The crisis has therefore not developed the same characteristics everywhere. It is primarily a financial crisis in the United Kingdom or France, a crisis of household debt in Ireland and Hungary, one of public debt in Greece, the bursting of a speculative real estate bubble in Spain, an export crisis in Germany ...
Yet, everywhere the same solutions have been adopted, not calling into question the neoliberal model, but rather profiting from the crisis to consolidate the power of the international financial capital over the states, productive capital and labor. For banks this meant few regulations and constraints, “business as usual”, but for everybody else this meant postponing the age of retirement and restructuring the “Welfare State” in the name of the reduction of deficits increased by the rescue of banks, labour market fragmentation and increased job insecurity, the distribution of value-added increasingly unfavourable to employees and decentralization of collective bargaining.
How to explain that it was possible to pursue the same neoliberal policies despite the different origins of the crisis? Several factors are cited: the strong and manifold networks that connect the world of finance with the one of business and politics, a patrimonial capitalism in which, faced with social insecurity, one develops a preference for investment in stone as a financial asset, the development of employee shareholding to offset the loss of purchasing power of wages, the disengagement of the state which protects only the “poor”, and leads to a rejection of taxation. All these factors tend to cast doubt on the effectiveness of a “crisis corporatism”, a strategy of alliance between national “social partners” against international financial investors, which is advocated by some German trade unionists.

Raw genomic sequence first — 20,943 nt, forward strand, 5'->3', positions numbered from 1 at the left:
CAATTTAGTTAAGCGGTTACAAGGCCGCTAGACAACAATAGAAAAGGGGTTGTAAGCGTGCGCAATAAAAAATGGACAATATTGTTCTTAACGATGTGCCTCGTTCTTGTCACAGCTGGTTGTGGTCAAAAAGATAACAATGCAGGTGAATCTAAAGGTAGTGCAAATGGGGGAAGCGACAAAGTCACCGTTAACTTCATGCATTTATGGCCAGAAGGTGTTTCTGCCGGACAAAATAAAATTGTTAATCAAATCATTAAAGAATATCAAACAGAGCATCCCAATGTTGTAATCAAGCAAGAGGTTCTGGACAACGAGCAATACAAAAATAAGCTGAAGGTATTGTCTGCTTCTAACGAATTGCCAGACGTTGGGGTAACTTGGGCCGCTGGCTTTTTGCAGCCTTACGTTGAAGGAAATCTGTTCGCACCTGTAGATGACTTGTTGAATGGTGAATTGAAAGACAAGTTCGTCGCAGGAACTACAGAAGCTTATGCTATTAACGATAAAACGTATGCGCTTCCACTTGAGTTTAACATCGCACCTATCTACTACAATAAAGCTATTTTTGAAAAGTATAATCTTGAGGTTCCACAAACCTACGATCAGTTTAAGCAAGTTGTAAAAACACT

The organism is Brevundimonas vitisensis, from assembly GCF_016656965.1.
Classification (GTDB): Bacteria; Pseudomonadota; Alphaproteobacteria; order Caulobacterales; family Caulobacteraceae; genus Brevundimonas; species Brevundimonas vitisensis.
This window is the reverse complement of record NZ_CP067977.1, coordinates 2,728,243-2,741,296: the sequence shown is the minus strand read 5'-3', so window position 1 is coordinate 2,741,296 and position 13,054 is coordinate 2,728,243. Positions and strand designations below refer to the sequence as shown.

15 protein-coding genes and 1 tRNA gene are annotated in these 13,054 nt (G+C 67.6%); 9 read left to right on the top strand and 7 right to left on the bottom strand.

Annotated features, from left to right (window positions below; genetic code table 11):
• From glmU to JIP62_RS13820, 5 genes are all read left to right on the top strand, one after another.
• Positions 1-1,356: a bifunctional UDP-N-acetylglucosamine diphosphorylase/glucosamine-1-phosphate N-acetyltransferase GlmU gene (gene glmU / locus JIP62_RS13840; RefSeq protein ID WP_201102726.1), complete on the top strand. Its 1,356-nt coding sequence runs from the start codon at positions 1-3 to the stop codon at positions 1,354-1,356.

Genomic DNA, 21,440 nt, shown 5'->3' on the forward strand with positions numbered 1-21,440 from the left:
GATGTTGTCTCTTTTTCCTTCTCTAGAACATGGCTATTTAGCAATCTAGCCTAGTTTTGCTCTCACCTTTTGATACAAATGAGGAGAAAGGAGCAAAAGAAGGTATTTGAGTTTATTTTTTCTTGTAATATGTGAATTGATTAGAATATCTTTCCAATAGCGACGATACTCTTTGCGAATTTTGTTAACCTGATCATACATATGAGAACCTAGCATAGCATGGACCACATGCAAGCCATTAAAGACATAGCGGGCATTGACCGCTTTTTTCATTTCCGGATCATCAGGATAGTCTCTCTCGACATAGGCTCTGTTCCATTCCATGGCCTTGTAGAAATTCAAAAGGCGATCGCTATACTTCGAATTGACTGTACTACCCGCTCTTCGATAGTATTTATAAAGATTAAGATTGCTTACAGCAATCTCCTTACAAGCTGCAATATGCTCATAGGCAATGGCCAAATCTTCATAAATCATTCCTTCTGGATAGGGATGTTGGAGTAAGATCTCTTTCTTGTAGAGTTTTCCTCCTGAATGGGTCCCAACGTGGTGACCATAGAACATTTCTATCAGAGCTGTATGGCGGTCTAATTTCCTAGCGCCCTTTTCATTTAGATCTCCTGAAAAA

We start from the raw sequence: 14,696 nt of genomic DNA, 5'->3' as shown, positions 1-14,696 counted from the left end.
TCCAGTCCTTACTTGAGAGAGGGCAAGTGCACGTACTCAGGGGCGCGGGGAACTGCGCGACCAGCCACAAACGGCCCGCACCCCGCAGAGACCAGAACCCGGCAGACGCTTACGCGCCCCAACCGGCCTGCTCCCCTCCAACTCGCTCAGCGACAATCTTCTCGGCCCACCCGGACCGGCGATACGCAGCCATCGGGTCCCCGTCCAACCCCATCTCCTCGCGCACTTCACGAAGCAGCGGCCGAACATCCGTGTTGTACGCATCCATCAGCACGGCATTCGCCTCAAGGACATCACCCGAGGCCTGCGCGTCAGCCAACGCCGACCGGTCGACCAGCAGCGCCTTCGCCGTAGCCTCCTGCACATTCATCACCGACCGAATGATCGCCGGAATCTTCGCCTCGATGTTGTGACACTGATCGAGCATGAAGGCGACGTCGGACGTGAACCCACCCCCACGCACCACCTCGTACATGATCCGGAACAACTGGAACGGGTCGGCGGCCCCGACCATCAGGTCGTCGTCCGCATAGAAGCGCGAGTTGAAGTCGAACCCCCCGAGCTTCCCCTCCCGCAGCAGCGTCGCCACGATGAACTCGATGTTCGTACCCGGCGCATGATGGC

Find attached the publication
Print: European Trade Union Institute, ETUI, with support of transform!europe)
Steffen Lehndorff is Senior Researcher of the Working Time and Work Organisation Department at IAQ, University of Duisburg-Essen.
The current crisis in Europe is being labelled, in mainstream media and politics, as a ‘public debt crisis’. The present book draws a markedly different picture. What is happening now is rooted, in a variety of different ways, in the destabilisation of national models of capitalism due to the predominance of neoliberalism since the demise of the post-war ‘golden age’. Ten country analyses provide insights into national ways of coping – or failing to cope – with the ongoing crisis. They reveal the extent to which the respective socio-economic development models are unsustainable, either for the country in question, or for other countries.
The bottom-line of the book is twofold. First, there will be no European reform agenda at all unless each country does its own homework. Second, and equally urgent, is a new European reform agenda without which alternative approaches in individual countries will inevitably be suffocated. This message, delivered by the country chapters, is underscored by more general chapters on the prospects of trade union policy in Europe and on current austerity policies and how they interact with the new approaches to economic governance at the EU level. These insights are aimed at providing a better understanding across borders at a time when European rhetoric is being used as a smokescreen for national egoism."